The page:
When he walked past the office at 5:00 a.m. on Sunday morning, Paolo saw my wife and me sleeping facedown on a desk, sitting side-by-side on rolling chairs. On the screen of my laptop, the tail end of Kiki's Delivery Service was squeaking away, Kirsten Dunst's piercing voice somehow failing to wake us. Later that morning, when we got up after our hour-and-a-half of sleep, Paolo told us he'd seen us. He told us, "You were beautiful."
We were at the Nordic Game Jam in Copenhagen, Denmark. When you're trying to make a videogame in roughly 42 hours, the meaning of beauty shifts a bit. The Nordic Game Jam is the biggest single location of the Global Game Jam. Worldwide, almost 1,500 games were made by upwards of 6,500 people plying their skills in game design, programming, graphics, and art—and staying awake far too long.
I decided on a whim to make the avatar of our game look like a walking pickle, and then inexplicably refused to change it.
Paolo was able to see our brief sanity nap because the Nordic Game Jam is held at the IT University of Copenhagen. The university's building is all about openness. Glass walls for the offices, glass walls for the lecture rooms. An atrium in which you could comfortably build a mid-size space shuttle. Spread all about, behind glass or out in the open atrium, well over 200 people were trying to make videogames.
At the Nordic Game Jam, there's no hiding the awkward avatar you just drew in Photoshop or shielding the glitchy prototype you just compiled from the wandering eyes of the people strolling past. Why the hell are they strolling past, anyway? Don't they have something better to do? Alien races to design, or physics to code? At Game Jam, anyone not bent disfiguringly over a computer is suspicious that way. Get back to work.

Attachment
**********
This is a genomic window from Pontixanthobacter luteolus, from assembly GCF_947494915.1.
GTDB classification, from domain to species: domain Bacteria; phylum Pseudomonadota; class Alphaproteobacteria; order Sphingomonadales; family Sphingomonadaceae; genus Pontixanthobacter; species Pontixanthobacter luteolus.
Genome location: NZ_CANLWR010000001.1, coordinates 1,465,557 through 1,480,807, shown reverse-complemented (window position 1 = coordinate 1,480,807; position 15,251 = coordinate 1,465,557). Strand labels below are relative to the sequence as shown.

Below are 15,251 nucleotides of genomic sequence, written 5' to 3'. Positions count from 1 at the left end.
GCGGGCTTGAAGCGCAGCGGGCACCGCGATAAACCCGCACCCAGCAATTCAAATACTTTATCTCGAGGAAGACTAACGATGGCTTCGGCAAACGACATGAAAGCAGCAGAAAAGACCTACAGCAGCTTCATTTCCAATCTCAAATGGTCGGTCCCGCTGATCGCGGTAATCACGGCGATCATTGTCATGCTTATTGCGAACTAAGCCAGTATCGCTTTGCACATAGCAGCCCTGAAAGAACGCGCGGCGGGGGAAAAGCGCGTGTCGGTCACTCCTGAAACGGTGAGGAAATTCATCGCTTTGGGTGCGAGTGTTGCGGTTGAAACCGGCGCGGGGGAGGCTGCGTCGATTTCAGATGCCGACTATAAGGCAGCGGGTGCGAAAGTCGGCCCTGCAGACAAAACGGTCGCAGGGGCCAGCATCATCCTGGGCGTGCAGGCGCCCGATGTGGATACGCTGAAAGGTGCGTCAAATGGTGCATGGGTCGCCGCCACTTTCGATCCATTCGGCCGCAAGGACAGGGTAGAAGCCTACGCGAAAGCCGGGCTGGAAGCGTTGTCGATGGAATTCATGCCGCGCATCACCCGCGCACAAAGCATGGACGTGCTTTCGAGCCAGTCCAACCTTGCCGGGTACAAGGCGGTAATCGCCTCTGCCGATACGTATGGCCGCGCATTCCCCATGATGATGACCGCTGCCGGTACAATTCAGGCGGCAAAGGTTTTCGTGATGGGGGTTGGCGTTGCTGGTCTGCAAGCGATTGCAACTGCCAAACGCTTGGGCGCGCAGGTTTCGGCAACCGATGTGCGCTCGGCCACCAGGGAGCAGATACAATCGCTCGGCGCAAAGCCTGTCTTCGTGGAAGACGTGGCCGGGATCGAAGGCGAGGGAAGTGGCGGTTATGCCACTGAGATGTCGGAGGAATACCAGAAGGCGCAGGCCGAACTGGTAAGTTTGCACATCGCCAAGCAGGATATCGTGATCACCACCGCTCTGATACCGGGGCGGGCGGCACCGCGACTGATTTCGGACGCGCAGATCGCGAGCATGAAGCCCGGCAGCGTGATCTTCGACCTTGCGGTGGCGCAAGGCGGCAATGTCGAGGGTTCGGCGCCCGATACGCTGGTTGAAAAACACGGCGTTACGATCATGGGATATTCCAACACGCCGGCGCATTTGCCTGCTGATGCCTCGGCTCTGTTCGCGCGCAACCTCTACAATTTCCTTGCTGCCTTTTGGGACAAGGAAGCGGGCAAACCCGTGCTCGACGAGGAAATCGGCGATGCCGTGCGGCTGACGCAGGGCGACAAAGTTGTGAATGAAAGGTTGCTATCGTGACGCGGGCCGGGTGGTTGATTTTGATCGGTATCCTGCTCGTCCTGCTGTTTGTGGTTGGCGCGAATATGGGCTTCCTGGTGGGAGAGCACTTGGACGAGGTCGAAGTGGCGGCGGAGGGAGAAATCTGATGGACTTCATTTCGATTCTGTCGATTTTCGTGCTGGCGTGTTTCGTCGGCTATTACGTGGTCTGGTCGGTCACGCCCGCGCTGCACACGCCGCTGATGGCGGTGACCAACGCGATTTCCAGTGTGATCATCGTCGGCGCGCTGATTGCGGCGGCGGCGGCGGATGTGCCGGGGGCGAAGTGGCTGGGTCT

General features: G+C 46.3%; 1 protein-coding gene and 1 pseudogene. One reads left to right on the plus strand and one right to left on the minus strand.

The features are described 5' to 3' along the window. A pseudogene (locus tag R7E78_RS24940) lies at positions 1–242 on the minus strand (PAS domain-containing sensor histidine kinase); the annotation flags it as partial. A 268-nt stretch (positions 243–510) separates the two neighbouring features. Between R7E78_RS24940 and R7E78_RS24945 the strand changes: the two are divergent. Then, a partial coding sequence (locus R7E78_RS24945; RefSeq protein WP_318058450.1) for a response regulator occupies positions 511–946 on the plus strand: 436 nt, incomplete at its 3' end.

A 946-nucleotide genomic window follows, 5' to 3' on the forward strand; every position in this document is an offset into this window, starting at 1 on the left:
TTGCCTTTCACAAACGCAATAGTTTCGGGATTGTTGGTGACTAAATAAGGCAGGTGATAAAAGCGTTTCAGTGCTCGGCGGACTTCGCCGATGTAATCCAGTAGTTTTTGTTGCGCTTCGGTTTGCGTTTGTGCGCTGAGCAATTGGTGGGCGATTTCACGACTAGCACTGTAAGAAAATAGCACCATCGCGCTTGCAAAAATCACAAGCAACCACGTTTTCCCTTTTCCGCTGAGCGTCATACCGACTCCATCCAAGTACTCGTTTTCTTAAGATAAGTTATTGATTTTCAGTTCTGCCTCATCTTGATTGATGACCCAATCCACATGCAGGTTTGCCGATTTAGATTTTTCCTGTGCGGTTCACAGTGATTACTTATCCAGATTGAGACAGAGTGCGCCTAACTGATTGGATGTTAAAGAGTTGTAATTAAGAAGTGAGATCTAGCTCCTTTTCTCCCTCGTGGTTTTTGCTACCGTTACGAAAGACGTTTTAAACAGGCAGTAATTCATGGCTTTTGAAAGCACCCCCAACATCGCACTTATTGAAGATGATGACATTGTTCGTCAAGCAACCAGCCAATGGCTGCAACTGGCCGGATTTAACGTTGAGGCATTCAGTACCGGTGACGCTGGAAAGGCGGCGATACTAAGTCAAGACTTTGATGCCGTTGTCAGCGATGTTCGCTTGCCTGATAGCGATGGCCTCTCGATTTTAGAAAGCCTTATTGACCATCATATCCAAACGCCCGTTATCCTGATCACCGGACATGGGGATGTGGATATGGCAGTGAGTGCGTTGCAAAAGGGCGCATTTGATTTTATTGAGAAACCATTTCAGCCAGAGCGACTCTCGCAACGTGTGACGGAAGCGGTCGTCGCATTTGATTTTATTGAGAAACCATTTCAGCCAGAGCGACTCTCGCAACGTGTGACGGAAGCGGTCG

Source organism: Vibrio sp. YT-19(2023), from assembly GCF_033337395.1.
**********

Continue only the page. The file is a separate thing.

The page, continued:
In the wee hours of the morning, game design and development can get a touch weird. Like many others, I'm sure, we made some rash decisions. We unpicked vast swathes of code because we didn't like the way it looked. I decided on a whim to make the avatar of our game look like a walking pickle, and then inexplicably refused to change it. We talked, as a team, about scrapping everything and restarting on a project called "Snakes and Badgers," based on a misheard piece of conversation. Hysteria and randomness reign in those early hours.
Yet all around, in every glassy nook and cranny of the university, weary minds were in the process of making worlds. Cranky, somewhat malodorous deities were squinting through bloodshot eyes at the rules for how virtual lives would be lived, bending pixels into new realities, and recording keyboard riffs for when their worshippers did something cool. Godlike conversations played out: "We need some way to blend an ape and a mime." "Let's see what happens if we turn up gravity." "What if we just let the world be infinitely large?"
Against all the odds, almost all the teams finished their games by the 3:00 p.m. deadline on Sunday afternoon. We all piled into auditoriums to present our fledgling worlds to be seen and, hopefully, loved. A game where you do a knee-slide under falling rocks while you play a guitar solo. A game where you're a pickle at large in a world of obsessive, unhappy ghosts. A game where you're at the Nordic Game Jam.
Each face that trekked to the front of the room bore traces of the madness, elation, depression, and quiet joy of making games under pressure. They fired up their games and talked us through—pointing out the special features, the graphics drawn by this guy over here, the physics programmed by that guy, the sound design by her.
There was a lot of beauty to go around.
Image from Shepherd